liberalism and Eastern fanaticism; as a struggle between the defenders
and the enemies of authentic Islam; and as a predictable backlash against
American villainy abroad. While useful in assessing some dimensions of
the conflict, these cultural and political analyses obscure reality: this
war, like most wars, is firmly rooted in geopolitical competition.

< http://www.thisislondon.co.uk/dynamic/news/story.html?in_review_id=470207&
in_review_text_id=423999 >
America's 17th century English Puritans were fundamentalist bigots too.
They preached a deeply undemocratic doctrine of the elect and the damned,
the elect being primarily those who wielded theocratic power. They massacred
"heathen" Indians, and like many Muslims today they were keen on sexual
prohibition, worried sick about the length of men's hair and over-exposed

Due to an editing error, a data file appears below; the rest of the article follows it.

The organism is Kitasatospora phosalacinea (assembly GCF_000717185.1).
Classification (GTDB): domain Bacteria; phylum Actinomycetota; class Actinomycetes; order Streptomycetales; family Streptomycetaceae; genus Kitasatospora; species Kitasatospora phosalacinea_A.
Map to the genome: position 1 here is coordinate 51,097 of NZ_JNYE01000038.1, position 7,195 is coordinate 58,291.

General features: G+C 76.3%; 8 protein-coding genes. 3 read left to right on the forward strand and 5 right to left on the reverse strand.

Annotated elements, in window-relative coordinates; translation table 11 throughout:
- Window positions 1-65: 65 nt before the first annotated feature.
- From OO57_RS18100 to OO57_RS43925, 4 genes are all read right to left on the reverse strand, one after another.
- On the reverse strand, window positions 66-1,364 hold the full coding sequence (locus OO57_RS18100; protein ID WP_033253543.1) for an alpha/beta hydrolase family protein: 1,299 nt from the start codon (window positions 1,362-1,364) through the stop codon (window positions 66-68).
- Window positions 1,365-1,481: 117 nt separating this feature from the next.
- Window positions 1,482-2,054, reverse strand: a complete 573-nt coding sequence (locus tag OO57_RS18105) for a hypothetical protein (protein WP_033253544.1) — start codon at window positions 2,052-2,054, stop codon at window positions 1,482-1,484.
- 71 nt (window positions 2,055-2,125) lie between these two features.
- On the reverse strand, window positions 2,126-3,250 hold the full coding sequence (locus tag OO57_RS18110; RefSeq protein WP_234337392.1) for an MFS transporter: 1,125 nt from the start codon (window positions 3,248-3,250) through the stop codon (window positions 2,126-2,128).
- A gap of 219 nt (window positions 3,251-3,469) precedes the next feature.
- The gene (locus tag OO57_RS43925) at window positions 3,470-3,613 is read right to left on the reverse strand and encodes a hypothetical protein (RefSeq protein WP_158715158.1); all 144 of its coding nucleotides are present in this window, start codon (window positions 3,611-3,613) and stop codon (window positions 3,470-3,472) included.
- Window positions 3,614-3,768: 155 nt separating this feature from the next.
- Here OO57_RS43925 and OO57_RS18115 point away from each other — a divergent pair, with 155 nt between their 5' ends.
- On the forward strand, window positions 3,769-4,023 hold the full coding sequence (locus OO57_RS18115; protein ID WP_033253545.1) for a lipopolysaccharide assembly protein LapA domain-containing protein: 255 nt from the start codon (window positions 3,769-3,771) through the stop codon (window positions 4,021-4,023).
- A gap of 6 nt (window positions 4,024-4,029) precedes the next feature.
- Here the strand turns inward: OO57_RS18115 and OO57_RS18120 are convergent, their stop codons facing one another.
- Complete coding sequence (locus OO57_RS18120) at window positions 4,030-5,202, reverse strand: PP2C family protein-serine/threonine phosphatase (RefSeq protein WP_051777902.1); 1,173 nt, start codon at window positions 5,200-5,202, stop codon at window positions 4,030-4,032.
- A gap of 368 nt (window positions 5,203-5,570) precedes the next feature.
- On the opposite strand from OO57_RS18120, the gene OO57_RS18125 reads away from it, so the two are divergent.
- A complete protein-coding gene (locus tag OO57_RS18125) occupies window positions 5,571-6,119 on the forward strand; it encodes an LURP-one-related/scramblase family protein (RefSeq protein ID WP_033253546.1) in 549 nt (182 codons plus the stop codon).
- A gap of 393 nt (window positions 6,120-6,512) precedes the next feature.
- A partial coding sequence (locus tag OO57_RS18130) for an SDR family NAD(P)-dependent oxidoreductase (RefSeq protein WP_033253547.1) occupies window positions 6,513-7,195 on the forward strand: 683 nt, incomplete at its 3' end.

women. But there any parallel with the Muslim world stops. The road from
religious fundamentalism to prosperity and the beginnings of modern American
democracy was remarkably short.

< http://www.linguafranca.com/print/0111/cover.html >
Practitioners of the new field of world history have begun to sidestep
or ignore questions such as hegemony and resentment in favor of what Kenneth
Pomeranz calls "reciprocal comparisons." This approach is on the verge
of entering the mainstream of the American historical profession.

Terry W. Colvin, Sierra Vista, Arizona (USA) < fortean1@mindspring.com >
     Alternate: < terry_colvin@hotmail.com >
Home Page: < http://www.geocities.com/Area51/Stargate/8958/index.html >